RESIDENTS in Wokingham have collected the equivalent weight of more than 54 African elephants during the first month of the food waste recycling scheme.

In April 21-litre kerbside food waste containers were delivered across households as part of the new scheme, designed to prevent animals getting into the waste bin.

The collections were introduced after it was found that only around 30 per cent of the blue bag waste can be recycled in regular food waste collections.

A total of 383 tonnes of leftover food waste has been collected by residents and 640 tonnes of polluting greenhouse gases have been prevented from entering the atmosphere through landfill.

In the first four weeks alone, each household that received a set of caddies recycled an average of six kilos, the council say.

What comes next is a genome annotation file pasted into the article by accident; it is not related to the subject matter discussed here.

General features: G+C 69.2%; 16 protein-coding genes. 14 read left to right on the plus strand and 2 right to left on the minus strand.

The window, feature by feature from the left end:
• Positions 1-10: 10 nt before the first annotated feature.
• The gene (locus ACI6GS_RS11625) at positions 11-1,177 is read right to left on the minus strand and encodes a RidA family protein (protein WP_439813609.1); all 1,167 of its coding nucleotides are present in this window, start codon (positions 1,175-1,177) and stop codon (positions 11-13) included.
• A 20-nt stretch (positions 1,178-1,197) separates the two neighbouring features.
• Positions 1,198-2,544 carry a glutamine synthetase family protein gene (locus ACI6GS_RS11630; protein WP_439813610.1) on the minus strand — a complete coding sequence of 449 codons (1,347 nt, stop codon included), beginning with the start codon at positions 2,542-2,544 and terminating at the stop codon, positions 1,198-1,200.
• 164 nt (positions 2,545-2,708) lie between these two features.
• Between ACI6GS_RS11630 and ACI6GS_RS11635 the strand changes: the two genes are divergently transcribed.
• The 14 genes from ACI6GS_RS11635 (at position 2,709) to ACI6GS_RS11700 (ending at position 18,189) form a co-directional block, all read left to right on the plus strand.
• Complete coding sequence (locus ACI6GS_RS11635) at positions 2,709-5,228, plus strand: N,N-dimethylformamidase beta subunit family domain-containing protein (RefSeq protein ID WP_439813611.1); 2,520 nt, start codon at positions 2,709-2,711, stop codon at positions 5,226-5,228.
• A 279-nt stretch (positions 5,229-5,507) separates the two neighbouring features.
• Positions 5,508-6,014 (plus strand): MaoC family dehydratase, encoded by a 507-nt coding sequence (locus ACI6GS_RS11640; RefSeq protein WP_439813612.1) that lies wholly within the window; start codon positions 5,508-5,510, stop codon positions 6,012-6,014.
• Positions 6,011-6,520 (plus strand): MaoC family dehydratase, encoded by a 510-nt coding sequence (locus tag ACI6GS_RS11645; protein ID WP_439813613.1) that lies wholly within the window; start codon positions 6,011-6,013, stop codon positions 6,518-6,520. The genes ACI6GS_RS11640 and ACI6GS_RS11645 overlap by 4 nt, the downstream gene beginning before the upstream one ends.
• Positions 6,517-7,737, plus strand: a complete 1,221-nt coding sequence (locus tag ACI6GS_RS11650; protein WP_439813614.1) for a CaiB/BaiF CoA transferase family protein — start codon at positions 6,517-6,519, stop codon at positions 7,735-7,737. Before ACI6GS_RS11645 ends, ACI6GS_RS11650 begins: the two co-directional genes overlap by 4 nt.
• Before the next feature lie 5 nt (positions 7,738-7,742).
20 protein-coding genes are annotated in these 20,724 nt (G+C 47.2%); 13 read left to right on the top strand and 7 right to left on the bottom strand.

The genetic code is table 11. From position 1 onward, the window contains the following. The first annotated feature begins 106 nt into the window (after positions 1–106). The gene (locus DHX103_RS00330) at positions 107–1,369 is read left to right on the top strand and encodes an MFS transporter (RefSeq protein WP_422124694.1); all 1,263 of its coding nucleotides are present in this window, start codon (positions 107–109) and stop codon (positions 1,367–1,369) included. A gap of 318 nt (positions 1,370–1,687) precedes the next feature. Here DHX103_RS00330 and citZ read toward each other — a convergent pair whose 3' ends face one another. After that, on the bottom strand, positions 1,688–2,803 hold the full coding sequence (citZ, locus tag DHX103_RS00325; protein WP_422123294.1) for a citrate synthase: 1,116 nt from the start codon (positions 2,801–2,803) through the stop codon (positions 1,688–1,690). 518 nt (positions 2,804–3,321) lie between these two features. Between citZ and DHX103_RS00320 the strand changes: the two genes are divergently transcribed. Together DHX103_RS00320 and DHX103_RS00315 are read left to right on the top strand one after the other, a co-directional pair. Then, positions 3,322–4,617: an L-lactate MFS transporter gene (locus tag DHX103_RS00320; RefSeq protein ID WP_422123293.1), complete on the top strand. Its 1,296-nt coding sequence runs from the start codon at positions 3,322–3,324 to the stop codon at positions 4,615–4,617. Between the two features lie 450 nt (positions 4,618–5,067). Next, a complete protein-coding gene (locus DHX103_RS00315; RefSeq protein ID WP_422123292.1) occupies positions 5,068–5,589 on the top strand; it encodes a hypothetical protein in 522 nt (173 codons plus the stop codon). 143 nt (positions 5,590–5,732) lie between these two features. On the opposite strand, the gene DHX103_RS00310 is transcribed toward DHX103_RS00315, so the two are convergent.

Councillor Parry Batth, executive member for environment and leisure, said: “We’ve been blown away by local residents’ enthusiasm for our new food waste recycling scheme.

“In just over a month people have diverted 383 tonnes of leftover food away from landfill. If you’ve not yet used your caddy, I urge you to do so and join us in our fight against food waste.”

The council are suggesting that by mid-June the food waste collected in April will become more than 100 tonnes of compost, hundreds of litres of a productive natural fertiliser for agricultural use, as well as tonnes of harvested biogas, used as a source of renewable energy for homes and businesses.

A brand-new fleet of waste collections vehicles have been used to collect the waste across the borough, which mean mixed recycling and food waste is collected by the same lorry.

The bins are collected on a weekly basis, for more information, visit: